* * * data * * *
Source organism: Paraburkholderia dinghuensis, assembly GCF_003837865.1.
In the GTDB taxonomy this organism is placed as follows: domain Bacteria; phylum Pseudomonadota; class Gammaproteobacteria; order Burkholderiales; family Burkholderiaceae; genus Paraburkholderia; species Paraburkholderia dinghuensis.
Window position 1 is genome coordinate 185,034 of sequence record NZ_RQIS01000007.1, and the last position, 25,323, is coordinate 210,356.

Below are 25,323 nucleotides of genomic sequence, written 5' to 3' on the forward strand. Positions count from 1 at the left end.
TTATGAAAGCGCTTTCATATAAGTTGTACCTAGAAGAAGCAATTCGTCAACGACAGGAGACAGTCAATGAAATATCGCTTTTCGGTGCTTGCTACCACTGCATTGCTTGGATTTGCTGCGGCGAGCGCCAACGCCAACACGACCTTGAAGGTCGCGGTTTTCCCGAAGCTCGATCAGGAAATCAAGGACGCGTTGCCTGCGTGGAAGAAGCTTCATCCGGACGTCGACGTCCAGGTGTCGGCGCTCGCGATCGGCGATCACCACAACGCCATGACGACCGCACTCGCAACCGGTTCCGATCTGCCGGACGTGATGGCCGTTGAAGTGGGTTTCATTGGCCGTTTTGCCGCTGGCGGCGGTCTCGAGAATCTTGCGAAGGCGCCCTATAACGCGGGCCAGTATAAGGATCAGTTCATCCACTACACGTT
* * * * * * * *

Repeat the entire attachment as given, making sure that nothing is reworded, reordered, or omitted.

Source organism: Paraburkholderia dinghuensis, assembly GCF_003837865.1.
In the GTDB taxonomy this organism is placed as follows: domain Bacteria; phylum Pseudomonadota; class Gammaproteobacteria; order Burkholderiales; family Burkholderiaceae; genus Paraburkholderia; species Paraburkholderia dinghuensis.
Window position 1 is genome coordinate 185,034 of sequence record NZ_RQIS01000007.1, and the last position, 25,323, is coordinate 210,356.

Below are 25,323 nucleotides of genomic sequence, written 5' to 3' on the forward strand. Positions count from 1 at the left end.
TTATGAAAGCGCTTTCATATAAGTTGTACCTAGAAGAAGCAATTCGTCAACGACAGGAGACAGTCAATGAAATATCGCTTTTCGGTGCTTGCTACCACTGCATTGCTTGGATTTGCTGCGGCGAGCGCCAACGCCAACACGACCTTGAAGGTCGCGGTTTTCCCGAAGCTCGATCAGGAAATCAAGGACGCGTTGCCTGCGTGGAAGAAGCTTCATCCGGACGTCGACGTCCAGGTGTCGGCGCTCGCGATCGGCGATCACCACAACGCCATGACGACCGCACTCGCAACCGGTTCCGATCTGCCGGACGTGATGGCCGTTGAAGTGGGTTTCATTGGCCGTTTTGCCGCTGGCGGCGGTCTCGAGAATCTTGCGAAGGCGCCCTATAACGCGGGCCAGTATAAGGATCAGTTCATCCACTACACGTT